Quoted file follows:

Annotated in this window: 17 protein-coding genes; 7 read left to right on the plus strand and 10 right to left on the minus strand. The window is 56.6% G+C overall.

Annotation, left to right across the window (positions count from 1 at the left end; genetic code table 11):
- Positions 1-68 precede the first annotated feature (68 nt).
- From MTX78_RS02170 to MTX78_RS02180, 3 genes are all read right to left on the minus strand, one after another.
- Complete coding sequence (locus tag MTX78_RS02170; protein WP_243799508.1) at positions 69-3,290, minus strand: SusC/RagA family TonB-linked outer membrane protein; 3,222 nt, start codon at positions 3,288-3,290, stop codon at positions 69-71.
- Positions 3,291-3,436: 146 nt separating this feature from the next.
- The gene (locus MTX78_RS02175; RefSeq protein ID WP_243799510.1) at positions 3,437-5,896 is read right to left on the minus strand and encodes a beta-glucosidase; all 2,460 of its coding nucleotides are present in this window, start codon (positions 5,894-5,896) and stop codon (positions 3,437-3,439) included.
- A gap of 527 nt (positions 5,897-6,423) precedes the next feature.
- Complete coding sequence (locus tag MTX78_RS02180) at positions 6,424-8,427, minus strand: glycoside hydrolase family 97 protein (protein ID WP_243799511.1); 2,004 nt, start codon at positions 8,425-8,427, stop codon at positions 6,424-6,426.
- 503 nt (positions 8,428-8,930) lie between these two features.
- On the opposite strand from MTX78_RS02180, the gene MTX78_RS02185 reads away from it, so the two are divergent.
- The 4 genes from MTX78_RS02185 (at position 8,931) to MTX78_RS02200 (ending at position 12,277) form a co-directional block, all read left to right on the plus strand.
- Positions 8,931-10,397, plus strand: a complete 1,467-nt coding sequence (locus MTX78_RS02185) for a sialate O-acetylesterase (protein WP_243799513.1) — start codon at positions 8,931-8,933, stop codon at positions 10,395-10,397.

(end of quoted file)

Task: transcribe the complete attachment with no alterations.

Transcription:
Annotated in this window: 17 protein-coding genes; 7 read left to right on the plus strand and 10 right to left on the minus strand. The window is 56.6% G+C overall.

Annotation, left to right across the window (positions count from 1 at the left end; genetic code table 11):
- Positions 1-68 precede the first annotated feature (68 nt).
- From MTX78_RS02170 to MTX78_RS02180, 3 genes are all read right to left on the minus strand, one after another.
- Complete coding sequence (locus tag MTX78_RS02170; protein WP_243799508.1) at positions 69-3,290, minus strand: SusC/RagA family TonB-linked outer membrane protein; 3,222 nt, start codon at positions 3,288-3,290, stop codon at positions 69-71.
- Positions 3,291-3,436: 146 nt separating this feature from the next.
- The gene (locus MTX78_RS02175; RefSeq protein ID WP_243799510.1) at positions 3,437-5,896 is read right to left on the minus strand and encodes a beta-glucosidase; all 2,460 of its coding nucleotides are present in this window, start codon (positions 5,894-5,896) and stop codon (positions 3,437-3,439) included.
- A gap of 527 nt (positions 5,897-6,423) precedes the next feature.
- Complete coding sequence (locus tag MTX78_RS02180) at positions 6,424-8,427, minus strand: glycoside hydrolase family 97 protein (protein ID WP_243799511.1); 2,004 nt, start codon at positions 8,425-8,427, stop codon at positions 6,424-6,426.
- 503 nt (positions 8,428-8,930) lie between these two features.
- On the opposite strand from MTX78_RS02180, the gene MTX78_RS02185 reads away from it, so the two are divergent.
- The 4 genes from MTX78_RS02185 (at position 8,931) to MTX78_RS02200 (ending at position 12,277) form a co-directional block, all read left to right on the plus strand.
- Positions 8,931-10,397, plus strand: a complete 1,467-nt coding sequence (locus MTX78_RS02185) for a sialate O-acetylesterase (protein WP_243799513.1) — start codon at positions 8,931-8,933, stop codon at positions 10,395-10,397.